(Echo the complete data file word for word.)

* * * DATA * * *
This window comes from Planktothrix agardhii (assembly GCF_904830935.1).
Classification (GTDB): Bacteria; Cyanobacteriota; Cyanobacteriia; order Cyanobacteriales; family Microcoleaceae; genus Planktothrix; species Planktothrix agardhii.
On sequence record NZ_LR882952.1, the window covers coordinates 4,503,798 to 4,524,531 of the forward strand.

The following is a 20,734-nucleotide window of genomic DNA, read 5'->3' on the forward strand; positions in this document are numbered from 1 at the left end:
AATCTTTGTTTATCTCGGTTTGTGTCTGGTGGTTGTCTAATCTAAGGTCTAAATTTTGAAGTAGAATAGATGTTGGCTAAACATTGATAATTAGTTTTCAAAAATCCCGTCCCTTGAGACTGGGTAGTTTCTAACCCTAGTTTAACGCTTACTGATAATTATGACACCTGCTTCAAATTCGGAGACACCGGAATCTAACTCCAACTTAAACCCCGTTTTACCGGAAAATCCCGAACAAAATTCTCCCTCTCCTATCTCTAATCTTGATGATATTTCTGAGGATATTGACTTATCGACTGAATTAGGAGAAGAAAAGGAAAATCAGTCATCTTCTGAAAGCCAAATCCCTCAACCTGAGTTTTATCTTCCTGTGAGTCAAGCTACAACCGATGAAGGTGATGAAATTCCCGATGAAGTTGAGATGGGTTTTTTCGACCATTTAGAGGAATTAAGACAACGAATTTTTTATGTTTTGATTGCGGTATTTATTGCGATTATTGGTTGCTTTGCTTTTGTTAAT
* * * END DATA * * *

This window comes from Planktothrix agardhii (assembly GCF_904830935.1).
Classification (GTDB): Bacteria; Cyanobacteriota; Cyanobacteriia; order Cyanobacteriales; family Microcoleaceae; genus Planktothrix; species Planktothrix agardhii.
On sequence record NZ_LR882952.1, the window covers coordinates 4,503,798 to 4,524,531 of the forward strand.

The following is a 20,734-nucleotide window of genomic DNA, read 5'->3' on the forward strand; positions in this document are numbered from 1 at the left end:
AATCTTTGTTTATCTCGGTTTGTGTCTGGTGGTTGTCTAATCTAAGGTCTAAATTTTGAAGTAGAATAGATGTTGGCTAAACATTGATAATTAGTTTTCAAAAATCCCGTCCCTTGAGACTGGGTAGTTTCTAACCCTAGTTTAACGCTTACTGATAATTATGACACCTGCTTCAAATTCGGAGACACCGGAATCTAACTCCAACTTAAACCCCGTTTTACCGGAAAATCCCGAACAAAATTCTCCCTCTCCTATCTCTAATCTTGATGATATTTCTGAGGATATTGACTTATCGACTGAATTAGGAGAAGAAAAGGAAAATCAGTCATCTTCTGAAAGCCAAATCCCTCAACCTGAGTTTTATCTTCCTGTGAGTCAAGCTACAACCGATGAAGGTGATGAAATTCCCGATGAAGTTGAGATGGGTTTTTTCGACCATTTAGAGGAATTAAGACAACGAATTTTTTATGTTTTGATTGCGGTATTTATTGCGATTATTGGTTGCTTTGCTTTTGTTAAT